American Computer Science League

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ACSL, or the American Computer Science League, is an international computer science competition among more than 300 schools.[1] Originally founded in 1978 as the Rhode Island Computer Science League, it then became the New England Computer Science League. With countrywide and worldwide participants, it became the American Computer Science League. It has been in continuous existence since 1978. Each yearly competition consists of four contests. All students at each school may compete but the team score is the sum of the best 3 or 5 top scores. Each contest consists of two parts: a written section (called "shorts") and a programming section.[2] Written topics tested include "what does this program do?", digital electronics, Boolean algebra, computer numbering systems, recursive functions, data structures (primarily dealing with heaps, binary search trees, stacks, and queues), lisp programming, regular expressions and Finite State Automata, bit string flicking, graph theory, assembly programming and prefix/postfix/infix notation.[3]

Divisions[edit]

There are five divisions in ACSL: Elementary, Classroom, Junior, Intermediate, and Senior. The Elementary Division is a non-programming competition for grades 3 - 6. It tests one topic per contest. The Classroom Division is a non-programming competition for all grades and consists of a 10 question test on 4 topics each contest. Junior Division is recommended for middle school students (no students above the ninth grade may compete in it). Intermediate and Senior Divisions are for secondary school students, Intermediate being easier and Senior being more difficult.[4] At the All-Star Contest, the Junior teams consist of 5 members each while the Senior and Intermediate teams can consist of 3 or 5 members.[5] Each team competes against other same-sized teams in its division.

Regular Season[edit]

The Regular Season, in which individual students compete to get their school team qualified for the All-Star Contest, consists of four rounds. These rounds consist of a programming part and a written part. In the programming part, students have 72 hours to complete a program in any computer language to perform the given task. In the written part, students have a total of 30 minutes to answer 5 questions based on given topics. Students then receive a score of up to 10 points (5 for written and 5 for programming). For the Classroom Division, students receive 45 minutes to solve 10 written problems. For the Elementary Division, students have 30 minutes to solve 5 written problems. Prizes are awarded to top scoring teams and students based upon cumulative scores after the fourth contest.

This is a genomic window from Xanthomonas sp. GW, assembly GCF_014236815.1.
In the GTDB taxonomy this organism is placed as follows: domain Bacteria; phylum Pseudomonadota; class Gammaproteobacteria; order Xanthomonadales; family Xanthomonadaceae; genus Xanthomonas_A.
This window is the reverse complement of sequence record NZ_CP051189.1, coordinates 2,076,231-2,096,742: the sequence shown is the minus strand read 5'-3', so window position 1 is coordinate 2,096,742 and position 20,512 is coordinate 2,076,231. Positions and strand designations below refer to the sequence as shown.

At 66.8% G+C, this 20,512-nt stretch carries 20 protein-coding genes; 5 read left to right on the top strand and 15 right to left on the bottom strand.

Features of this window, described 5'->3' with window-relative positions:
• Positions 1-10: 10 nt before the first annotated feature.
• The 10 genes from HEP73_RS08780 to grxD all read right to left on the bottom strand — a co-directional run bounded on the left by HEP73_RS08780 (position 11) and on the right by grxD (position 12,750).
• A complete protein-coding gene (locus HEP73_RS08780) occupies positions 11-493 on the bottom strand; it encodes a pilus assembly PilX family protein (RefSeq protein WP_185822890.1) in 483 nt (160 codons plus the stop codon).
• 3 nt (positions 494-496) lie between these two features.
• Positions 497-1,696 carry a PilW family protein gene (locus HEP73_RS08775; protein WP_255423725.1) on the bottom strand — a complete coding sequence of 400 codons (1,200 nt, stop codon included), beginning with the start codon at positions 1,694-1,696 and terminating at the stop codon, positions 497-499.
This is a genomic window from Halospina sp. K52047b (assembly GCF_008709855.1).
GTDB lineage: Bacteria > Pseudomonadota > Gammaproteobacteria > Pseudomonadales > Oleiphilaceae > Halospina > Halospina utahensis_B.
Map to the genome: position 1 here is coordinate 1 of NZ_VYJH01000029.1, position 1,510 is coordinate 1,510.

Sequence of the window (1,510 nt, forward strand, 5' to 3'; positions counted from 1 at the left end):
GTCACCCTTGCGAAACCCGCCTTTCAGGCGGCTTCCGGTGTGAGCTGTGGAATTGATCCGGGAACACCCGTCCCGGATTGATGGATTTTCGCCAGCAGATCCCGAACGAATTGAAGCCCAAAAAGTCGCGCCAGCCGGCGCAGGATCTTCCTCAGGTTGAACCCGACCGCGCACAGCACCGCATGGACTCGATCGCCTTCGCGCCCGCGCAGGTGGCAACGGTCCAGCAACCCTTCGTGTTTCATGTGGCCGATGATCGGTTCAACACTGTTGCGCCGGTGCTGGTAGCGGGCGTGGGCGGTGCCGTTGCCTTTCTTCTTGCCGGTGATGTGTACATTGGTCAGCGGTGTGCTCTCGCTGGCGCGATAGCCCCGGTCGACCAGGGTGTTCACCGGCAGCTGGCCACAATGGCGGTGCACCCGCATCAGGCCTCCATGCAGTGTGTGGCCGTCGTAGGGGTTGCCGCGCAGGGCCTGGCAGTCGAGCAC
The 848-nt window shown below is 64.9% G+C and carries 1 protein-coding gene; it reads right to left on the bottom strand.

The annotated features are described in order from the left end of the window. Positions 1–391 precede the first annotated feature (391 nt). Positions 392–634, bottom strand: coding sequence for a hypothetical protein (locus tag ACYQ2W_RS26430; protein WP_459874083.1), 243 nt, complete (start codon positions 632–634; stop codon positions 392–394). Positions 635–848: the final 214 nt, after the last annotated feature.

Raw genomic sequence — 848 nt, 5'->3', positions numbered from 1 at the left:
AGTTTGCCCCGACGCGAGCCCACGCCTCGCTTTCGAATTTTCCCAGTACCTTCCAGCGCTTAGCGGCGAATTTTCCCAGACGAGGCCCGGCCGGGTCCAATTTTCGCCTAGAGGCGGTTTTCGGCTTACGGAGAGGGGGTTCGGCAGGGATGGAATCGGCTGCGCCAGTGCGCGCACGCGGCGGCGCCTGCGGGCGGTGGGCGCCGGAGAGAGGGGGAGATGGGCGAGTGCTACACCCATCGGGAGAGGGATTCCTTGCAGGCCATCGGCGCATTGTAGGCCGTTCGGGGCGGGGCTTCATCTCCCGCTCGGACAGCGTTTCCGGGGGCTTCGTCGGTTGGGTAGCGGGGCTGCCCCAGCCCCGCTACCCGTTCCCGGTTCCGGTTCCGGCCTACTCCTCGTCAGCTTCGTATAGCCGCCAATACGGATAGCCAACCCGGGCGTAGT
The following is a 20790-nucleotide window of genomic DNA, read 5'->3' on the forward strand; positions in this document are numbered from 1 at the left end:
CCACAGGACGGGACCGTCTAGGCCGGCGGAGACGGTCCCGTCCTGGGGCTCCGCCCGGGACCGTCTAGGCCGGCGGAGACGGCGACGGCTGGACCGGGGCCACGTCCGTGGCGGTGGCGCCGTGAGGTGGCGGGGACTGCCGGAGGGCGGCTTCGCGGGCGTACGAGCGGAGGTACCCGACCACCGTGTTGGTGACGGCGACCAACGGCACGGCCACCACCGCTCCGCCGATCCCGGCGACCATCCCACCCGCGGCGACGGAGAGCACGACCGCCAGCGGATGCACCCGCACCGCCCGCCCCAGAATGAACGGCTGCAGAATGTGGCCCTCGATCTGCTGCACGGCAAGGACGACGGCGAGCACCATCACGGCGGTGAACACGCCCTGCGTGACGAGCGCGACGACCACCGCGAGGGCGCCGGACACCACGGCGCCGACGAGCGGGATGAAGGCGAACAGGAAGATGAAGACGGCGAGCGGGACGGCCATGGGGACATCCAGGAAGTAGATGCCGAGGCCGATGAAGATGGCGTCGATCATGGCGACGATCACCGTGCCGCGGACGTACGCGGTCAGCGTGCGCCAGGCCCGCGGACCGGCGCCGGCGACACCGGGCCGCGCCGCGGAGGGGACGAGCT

All-Star Contest[edit]

The All-Star Contest is held at a different location every year. Teams are given 4 hours to earn up to 60 (40 for Junior Division) points by successfully completing various programs. Individuals are then given 1 hour (45 minutes for Junior Division) to take a 12 (8 for Junior Division) question multiple choice test based on the categories of the written questions in the Regular Season rounds. The scores of the programming and the team's individual scores are added together to determine the winners. Prizes are given to teams with the highest scores and individuals based on their performance on the multiple choice test.

References[edit]

  1. ^ "American Computer Science League". American Computer Science League. Retrieved November 13, 2014. 
  2. ^ "How ACSL Works". American Computer Science League. Retrieved November 13, 2014. 
  3. ^ "Categories". American Computer Science League. Retrieved November 13, 2014. 
  4. ^ "Divisions". American Computer Science League. Retrieved November 13, 2014. 
  5. ^ "Frequently Asked Questions" (PDF). American Computer Science League. Retrieved November 13, 2014. 

External links[edit]